KMS teacher honored by Minnesota Farmers Union
By Janet Kubat Willette
Date Modified: 12/12/2013 12:55 PM
KERKHOVEN, Minn. — Kerkhoven-Murdock-Sunburg's FFA adviser was honored for her work by Minnesota Farmers Union.
Christa Williamson, Spicer, received the Excellence in Youth Education award from Minnesota Farmers Union at their annual banquet on Nov. 23.
"This is a huge honor for me," Williamson said in her acceptance speech before the 481 people gathered for a Minnesota Grown banquet. The meal featured food from 23 farmers from across the state.
Williamson married into a Farmers Union family — before meeting her husband, Donnel, she had no idea the organization even existed.
That quickly changed. While the couple was dating in 1998, she attended her first Minnesota Farmers Union convention as a guest.
With marriage, she became a member, and they haven't missed a convention since, bringing their sons, Daniel, 12, and Darrin, 10, even when they were infants.
Daniel was on the convention floor this year and listened to policy debate while Darrin spent some of his time in child care offered during the convention.
Child care has been offered during convention for about three years. Williamson said that she and her husband helped reestablish child care so members could bring their children.
Before child care at the convention, Williamson's mother would come watch the boys so she could help with the policy debates. Now, her mother and father, Julie and Steve Loch, of Dassel, are Farmers Union members, and her father serves as a delegate.
Williamson said when she graduated with her agricultural education degree, she knew about teaching, but she never had driven a tractor and didn't have a firm understanding of production agriculture.
Minnesota Farmers Union broadened her understanding of agriculture and have helped her bring agriculture into her classroom.
Williamson is in her 10th year of teaching at KMS. Before that, she taught at Litchfield, Morris Area and Atwater-Cosmos-Grove City.
When she started at KMS, the program was part time. The program has grown to full time, and 119 students are enrolled in her classes.
The KMS FFA chartered her first year in the district and now has 103 members. The chapter often sends teams to the state to compete in the general livestock and dairy judging career development events in addition to participating in the agricultural issues, marketing plan and agricultural communications events.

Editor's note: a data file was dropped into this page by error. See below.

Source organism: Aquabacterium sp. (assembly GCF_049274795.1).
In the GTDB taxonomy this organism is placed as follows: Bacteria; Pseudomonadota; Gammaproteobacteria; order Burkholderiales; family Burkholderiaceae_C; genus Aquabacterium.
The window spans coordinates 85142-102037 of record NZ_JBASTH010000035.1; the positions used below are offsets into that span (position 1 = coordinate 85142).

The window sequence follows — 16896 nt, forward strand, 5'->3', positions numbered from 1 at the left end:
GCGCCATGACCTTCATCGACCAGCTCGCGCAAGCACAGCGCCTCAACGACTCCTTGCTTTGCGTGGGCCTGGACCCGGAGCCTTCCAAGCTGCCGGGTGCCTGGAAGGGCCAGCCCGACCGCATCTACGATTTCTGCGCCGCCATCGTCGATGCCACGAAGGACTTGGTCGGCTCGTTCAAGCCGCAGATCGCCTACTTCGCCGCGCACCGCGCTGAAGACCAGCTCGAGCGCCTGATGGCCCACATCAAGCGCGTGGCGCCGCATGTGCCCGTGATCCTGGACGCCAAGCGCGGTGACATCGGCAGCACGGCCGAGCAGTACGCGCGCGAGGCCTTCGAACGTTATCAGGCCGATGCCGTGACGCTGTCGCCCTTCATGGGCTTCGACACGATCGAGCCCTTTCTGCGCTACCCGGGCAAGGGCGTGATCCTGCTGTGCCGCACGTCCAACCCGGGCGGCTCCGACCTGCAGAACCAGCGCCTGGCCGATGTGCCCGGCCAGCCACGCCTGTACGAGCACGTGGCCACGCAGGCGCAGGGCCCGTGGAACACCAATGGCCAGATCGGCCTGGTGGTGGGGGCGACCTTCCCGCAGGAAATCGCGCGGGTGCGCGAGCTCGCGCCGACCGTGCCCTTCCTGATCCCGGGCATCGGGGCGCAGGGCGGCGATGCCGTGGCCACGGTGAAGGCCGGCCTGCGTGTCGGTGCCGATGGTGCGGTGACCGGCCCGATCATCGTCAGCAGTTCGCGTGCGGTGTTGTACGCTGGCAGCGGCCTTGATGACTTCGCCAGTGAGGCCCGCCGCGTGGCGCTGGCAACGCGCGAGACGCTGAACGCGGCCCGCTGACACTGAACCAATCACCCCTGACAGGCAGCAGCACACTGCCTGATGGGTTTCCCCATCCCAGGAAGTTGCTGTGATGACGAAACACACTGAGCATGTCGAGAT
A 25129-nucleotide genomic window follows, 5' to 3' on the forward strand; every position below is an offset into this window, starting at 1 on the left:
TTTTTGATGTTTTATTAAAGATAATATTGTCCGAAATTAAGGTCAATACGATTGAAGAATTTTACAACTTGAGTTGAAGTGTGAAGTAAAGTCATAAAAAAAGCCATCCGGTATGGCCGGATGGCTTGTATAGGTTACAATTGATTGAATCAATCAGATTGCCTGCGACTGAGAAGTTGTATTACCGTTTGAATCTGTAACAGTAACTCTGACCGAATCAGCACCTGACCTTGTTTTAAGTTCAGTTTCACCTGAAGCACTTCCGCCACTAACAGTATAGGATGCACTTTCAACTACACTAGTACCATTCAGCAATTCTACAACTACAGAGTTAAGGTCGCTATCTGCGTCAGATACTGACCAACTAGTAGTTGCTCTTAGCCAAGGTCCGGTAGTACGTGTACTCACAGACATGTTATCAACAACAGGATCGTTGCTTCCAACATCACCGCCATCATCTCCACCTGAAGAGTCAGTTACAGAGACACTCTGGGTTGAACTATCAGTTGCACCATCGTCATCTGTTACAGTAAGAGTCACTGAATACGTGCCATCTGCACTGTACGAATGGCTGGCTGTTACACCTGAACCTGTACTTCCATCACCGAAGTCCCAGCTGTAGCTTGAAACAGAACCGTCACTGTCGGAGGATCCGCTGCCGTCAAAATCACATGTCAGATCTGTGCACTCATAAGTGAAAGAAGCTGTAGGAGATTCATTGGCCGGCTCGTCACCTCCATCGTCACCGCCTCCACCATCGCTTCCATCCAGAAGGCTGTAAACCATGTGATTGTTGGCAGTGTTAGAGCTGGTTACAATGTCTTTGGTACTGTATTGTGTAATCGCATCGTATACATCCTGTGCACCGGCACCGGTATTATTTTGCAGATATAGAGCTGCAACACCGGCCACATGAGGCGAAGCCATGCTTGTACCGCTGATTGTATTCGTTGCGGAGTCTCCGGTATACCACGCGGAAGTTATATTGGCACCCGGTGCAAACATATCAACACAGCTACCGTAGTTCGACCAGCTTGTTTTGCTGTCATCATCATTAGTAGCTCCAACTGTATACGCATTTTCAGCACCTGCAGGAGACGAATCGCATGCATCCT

When her teams need to practice before state convention, Williamson will call up the different commodity groups and ask if her students can present to them. The Swift County Farmers Union always is the first to respond and tell her to bring the students over. They also are good at providing information for the students.
Farmers Union director of government relations Thom Petersen once spent 30 minutes talking to them during a visit to the Capitol.
She strives to give her students a variety of perspectives, inviting representatives from a variety of commodity groups to her classroom.
She also talks about the agricultural giants of Minnesota, past and present, in a freshman agriculture class. The giants include not only Norman Borlaug and Earl B. Olson but also Kevin Paap, Doug Peterson and Dave Frederickson. Both Olson and Frederickson have Murdock roots.
Her relationship with MFU has been mutually beneficial. She has worked hard to get MFU more involved with FFA and the Minnesota Association of Agricultural Educators. The groups needed a bridge, Williamson said, and she's served in that role.
She is active in the Minnesota Association for Agricultural Educators and the National Association for Agricultural Educators, serving as the membership secretary for the state group and is on the policy and bylaws committee of the national group.
Williamson continues to be involved in Farmers Union as well. She has been on numerous MFU committees, and she was a delegate to the National Farmers Union convention in 2007.
She was the organization's acting education director in 2000, running the leadership camp program for a year. Her husband grew up in the camp program and served as a camp counselor. He worked as a camp counselor for several summers; it's been the only off-farm job he's had.
The couple now farm with his parents, Donald and Ann Williamson. They have an organic grain operation and sell naturally raised beef and sheep. Her sons also have their own livestock venture. Darrin has laying hens and Daniel has goats.